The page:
Law & Humanities Blog: Kate Hamburger Center for Advanced Study “Law as Culture: Fellowship: Call For Applications


OVERVIEW: Subsequent to developing the “Law
as Culture” paradigm in the first funding phase (2010-2016), the Center
will now direct its attention to the interaction between law and other cultural
spheres in the second funding phase (2016-2022). During the stated research
period, the Center is dedicated to examining the relationship between Law and
Community. Within this research area, the diversity of cultures of family law
and societal forms globally will be examined. Research projects shall also be
oriented towards one of the Center’s three traversal dimensions, namely
“Cultures of Differentiation and Comparing Legal Cultures,”
“Human Rights and Autonomy,” or “The Binding Force and the
Emotive Foundations of the Law.”

The tensions described and analyzed as
contradictions of normative orders in theories of legal pluralism can only be
understood with view to the social communities hiding behind these with their
respective religious, indigenous, local, and regional claims. In this context,
the question of how these social communities are held together requires closer
examination, as does their relationship to secondary, superordinate, and
subordinate legal ties. Concretely speaking, ideas of superior or even
universalist legal communities, such as the European Legal Community or a Human
Rights Community, should be explored while bearing in mind the normative and
emotionally affective boundaries of community building.

Shaped by social proximity and emotional
entanglement, the family continues to be regarded as a central place where
societal values are reproduced, goods are distributed, and mutual
responsibility is assumed. The longstanding principle of family solidarity is
reflected in numerous legal orders. At the same time, however, family law also
mirrors changing family forms and family ideals. A wide-ranging transformation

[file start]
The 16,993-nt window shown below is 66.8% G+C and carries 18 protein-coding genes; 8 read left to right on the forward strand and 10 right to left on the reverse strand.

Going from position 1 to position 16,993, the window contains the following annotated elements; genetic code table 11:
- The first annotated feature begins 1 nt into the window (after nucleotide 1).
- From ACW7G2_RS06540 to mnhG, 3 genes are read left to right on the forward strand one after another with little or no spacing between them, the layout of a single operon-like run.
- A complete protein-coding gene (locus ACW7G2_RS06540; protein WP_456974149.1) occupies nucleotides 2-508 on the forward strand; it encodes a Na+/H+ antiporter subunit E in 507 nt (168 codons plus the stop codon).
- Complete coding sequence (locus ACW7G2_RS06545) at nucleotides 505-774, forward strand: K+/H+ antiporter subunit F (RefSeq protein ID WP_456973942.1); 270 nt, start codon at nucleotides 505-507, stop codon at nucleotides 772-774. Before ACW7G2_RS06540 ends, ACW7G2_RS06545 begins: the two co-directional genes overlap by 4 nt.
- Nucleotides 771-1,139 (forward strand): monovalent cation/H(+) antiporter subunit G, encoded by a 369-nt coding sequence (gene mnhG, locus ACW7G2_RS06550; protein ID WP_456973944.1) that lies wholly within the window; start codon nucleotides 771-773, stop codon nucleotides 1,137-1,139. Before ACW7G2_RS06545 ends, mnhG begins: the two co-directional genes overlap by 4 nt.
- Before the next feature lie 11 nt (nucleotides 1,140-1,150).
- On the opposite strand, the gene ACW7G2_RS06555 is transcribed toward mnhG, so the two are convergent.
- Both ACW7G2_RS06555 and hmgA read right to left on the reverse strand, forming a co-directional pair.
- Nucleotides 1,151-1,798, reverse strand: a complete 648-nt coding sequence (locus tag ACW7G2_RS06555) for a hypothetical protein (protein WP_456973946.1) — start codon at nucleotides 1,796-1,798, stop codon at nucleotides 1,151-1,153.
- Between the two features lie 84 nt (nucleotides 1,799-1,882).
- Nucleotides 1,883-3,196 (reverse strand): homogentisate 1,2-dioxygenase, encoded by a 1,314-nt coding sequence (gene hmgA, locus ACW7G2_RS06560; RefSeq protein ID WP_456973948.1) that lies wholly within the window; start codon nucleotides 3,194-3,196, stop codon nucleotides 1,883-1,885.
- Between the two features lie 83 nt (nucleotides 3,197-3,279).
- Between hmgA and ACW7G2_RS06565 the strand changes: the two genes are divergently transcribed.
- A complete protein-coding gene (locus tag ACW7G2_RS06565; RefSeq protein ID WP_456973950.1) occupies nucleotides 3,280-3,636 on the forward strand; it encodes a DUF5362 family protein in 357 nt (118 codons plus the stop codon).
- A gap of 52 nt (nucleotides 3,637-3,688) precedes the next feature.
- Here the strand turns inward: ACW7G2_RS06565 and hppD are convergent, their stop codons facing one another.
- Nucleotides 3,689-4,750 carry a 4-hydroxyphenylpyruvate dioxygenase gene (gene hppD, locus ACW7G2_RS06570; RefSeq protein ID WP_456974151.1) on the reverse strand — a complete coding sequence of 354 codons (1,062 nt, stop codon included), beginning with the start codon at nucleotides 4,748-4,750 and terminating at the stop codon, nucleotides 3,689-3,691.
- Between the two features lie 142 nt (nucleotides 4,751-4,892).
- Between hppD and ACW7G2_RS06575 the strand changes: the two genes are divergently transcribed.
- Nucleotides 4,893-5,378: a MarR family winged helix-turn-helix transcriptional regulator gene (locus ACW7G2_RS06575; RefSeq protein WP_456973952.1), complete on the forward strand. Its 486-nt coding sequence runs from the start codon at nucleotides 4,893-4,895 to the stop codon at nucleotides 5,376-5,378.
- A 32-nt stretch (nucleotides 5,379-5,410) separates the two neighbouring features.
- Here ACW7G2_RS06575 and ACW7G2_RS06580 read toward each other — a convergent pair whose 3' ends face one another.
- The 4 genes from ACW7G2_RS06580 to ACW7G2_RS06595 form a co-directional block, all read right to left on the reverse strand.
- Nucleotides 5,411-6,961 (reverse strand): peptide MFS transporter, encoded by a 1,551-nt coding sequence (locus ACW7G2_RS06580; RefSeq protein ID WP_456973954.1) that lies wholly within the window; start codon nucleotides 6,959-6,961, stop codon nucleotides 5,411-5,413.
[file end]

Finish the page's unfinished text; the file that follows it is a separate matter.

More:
of society and its normative foundations manifests in the pluralization of
family forms. It is precisely on the basis of that which constitutes the
normative character of the family that constructions of “us” and
“them” become clear. In cases involving foreign elements, for
example, the law of the “other” is applied using private
international family law; exceptions based on public policy nevertheless call
for a “we.”

In addition to the comparison of family law
cultures, the research area Law and Community seeks the comparison of (legal)
cultures at the level of other forms of community and their connection to
applicable law: Which social norm systems form traditional local neighborhoods,
modern clan structures, or “post-traditional communities” in
contemporary subcultures, and what is their relationship to state law? How are
these particular claims to universal validity conveyed? To what extent is valid
law accepted by them or pragmatically integrated, and do they attempt to
enforce the ideas of norms beyond their own group boundaries?

APPLICATION PROCEDURE: The Kate Hamburger Center
for Advanced Study “Law as Culture” offers a creative research
atmosphere for various disciplines in the cultural and legal sciences.
Academics of excellent standing are invited to apply by July 15, 2019.
Applications should include a résumé, project description (5-10 pages), and
selected publications, as well as list the applicant’s availability during the
research period. They should be submitted preferably by email (



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